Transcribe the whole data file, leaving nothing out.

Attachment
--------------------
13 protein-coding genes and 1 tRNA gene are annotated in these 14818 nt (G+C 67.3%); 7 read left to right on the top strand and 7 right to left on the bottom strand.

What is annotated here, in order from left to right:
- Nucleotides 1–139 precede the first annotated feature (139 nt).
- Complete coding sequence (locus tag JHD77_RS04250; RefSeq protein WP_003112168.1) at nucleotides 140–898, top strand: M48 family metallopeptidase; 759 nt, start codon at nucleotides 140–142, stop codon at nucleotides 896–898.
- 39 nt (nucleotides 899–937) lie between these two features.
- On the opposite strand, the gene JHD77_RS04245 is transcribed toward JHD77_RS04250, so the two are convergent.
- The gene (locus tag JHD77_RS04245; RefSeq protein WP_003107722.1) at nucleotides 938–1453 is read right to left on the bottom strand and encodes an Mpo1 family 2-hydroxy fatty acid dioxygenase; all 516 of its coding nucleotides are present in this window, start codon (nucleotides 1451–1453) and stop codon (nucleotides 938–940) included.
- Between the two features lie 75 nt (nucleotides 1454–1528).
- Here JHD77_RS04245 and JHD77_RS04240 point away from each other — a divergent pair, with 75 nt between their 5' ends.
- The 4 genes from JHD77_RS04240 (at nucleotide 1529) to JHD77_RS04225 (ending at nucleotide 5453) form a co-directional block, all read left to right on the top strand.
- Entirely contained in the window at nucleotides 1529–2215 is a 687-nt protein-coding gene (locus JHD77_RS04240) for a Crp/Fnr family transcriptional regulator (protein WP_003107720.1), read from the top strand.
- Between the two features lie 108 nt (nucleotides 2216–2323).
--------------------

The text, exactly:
13 protein-coding genes and 1 tRNA gene are annotated in these 14818 nt (G+C 67.3%); 7 read left to right on the top strand and 7 right to left on the bottom strand.

What is annotated here, in order from left to right:
- Nucleotides 1–139 precede the first annotated feature (139 nt).
- Complete coding sequence (locus tag JHD77_RS04250; RefSeq protein WP_003112168.1) at nucleotides 140–898, top strand: M48 family metallopeptidase; 759 nt, start codon at nucleotides 140–142, stop codon at nucleotides 896–898.
- 39 nt (nucleotides 899–937) lie between these two features.
- On the opposite strand, the gene JHD77_RS04245 is transcribed toward JHD77_RS04250, so the two are convergent.
- The gene (locus tag JHD77_RS04245; RefSeq protein WP_003107722.1) at nucleotides 938–1453 is read right to left on the bottom strand and encodes an Mpo1 family 2-hydroxy fatty acid dioxygenase; all 516 of its coding nucleotides are present in this window, start codon (nucleotides 1451–1453) and stop codon (nucleotides 938–940) included.
- Between the two features lie 75 nt (nucleotides 1454–1528).
- Here JHD77_RS04245 and JHD77_RS04240 point away from each other — a divergent pair, with 75 nt between their 5' ends.
- The 4 genes from JHD77_RS04240 (at nucleotide 1529) to JHD77_RS04225 (ending at nucleotide 5453) form a co-directional block, all read left to right on the top strand.
- Entirely contained in the window at nucleotides 1529–2215 is a 687-nt protein-coding gene (locus JHD77_RS04240) for a Crp/Fnr family transcriptional regulator (protein WP_003107720.1), read from the top strand.
- Between the two features lie 108 nt (nucleotides 2216–2323).